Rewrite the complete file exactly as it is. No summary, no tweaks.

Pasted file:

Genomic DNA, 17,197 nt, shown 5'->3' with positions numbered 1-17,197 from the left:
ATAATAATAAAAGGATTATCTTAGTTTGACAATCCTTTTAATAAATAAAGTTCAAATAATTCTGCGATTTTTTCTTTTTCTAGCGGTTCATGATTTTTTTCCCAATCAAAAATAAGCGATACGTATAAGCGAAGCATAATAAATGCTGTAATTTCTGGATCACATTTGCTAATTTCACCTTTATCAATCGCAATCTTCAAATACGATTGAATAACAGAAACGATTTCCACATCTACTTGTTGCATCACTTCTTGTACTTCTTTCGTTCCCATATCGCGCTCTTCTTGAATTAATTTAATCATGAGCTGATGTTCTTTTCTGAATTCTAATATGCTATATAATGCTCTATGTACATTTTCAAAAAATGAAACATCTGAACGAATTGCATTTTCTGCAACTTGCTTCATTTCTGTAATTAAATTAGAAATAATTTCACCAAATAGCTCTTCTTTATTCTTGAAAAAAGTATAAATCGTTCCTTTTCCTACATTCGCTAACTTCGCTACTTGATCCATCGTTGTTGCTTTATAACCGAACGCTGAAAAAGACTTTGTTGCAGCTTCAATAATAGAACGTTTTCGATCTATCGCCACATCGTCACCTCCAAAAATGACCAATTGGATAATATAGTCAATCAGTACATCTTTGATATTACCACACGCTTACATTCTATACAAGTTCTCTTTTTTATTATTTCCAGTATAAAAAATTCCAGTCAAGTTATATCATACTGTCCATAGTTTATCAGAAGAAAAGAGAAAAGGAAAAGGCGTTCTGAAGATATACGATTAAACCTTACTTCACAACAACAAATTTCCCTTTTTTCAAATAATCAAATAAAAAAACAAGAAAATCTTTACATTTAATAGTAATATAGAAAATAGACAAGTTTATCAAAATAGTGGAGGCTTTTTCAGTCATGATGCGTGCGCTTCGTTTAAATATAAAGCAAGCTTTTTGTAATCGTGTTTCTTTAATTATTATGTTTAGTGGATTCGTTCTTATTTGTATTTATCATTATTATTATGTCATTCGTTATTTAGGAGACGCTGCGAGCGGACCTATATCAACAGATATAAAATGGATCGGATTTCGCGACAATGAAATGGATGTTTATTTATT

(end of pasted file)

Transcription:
Genomic DNA, 17,197 nt, shown 5'->3' with positions numbered 1-17,197 from the left:
ATAATAATAAAAGGATTATCTTAGTTTGACAATCCTTTTAATAAATAAAGTTCAAATAATTCTGCGATTTTTTCTTTTTCTAGCGGTTCATGATTTTTTTCCCAATCAAAAATAAGCGATACGTATAAGCGAAGCATAATAAATGCTGTAATTTCTGGATCACATTTGCTAATTTCACCTTTATCAATCGCAATCTTCAAATACGATTGAATAACAGAAACGATTTCCACATCTACTTGTTGCATCACTTCTTGTACTTCTTTCGTTCCCATATCGCGCTCTTCTTGAATTAATTTAATCATGAGCTGATGTTCTTTTCTGAATTCTAATATGCTATATAATGCTCTATGTACATTTTCAAAAAATGAAACATCTGAACGAATTGCATTTTCTGCAACTTGCTTCATTTCTGTAATTAAATTAGAAATAATTTCACCAAATAGCTCTTCTTTATTCTTGAAAAAAGTATAAATCGTTCCTTTTCCTACATTCGCTAACTTCGCTACTTGATCCATCGTTGTTGCTTTATAACCGAACGCTGAAAAAGACTTTGTTGCAGCTTCAATAATAGAACGTTTTCGATCTATCGCCACATCGTCACCTCCAAAAATGACCAATTGGATAATATAGTCAATCAGTACATCTTTGATATTACCACACGCTTACATTCTATACAAGTTCTCTTTTTTATTATTTCCAGTATAAAAAATTCCAGTCAAGTTATATCATACTGTCCATAGTTTATCAGAAGAAAAGAGAAAAGGAAAAGGCGTTCTGAAGATATACGATTAAACCTTACTTCACAACAACAAATTTCCCTTTTTTCAAATAATCAAATAAAAAAACAAGAAAATCTTTACATTTAATAGTAATATAGAAAATAGACAAGTTTATCAAAATAGTGGAGGCTTTTTCAGTCATGATGCGTGCGCTTCGTTTAAATATAAAGCAAGCTTTTTGTAATCGTGTTTCTTTAATTATTATGTTTAGTGGATTCGTTCTTATTTGTATTTATCATTATTATTATGTCATTCGTTATTTAGGAGACGCTGCGAGCGGACCTATATCAACAGATATAAAATGGATCGGATTTCGCGACAATGAAATGGATGTTTATTTATT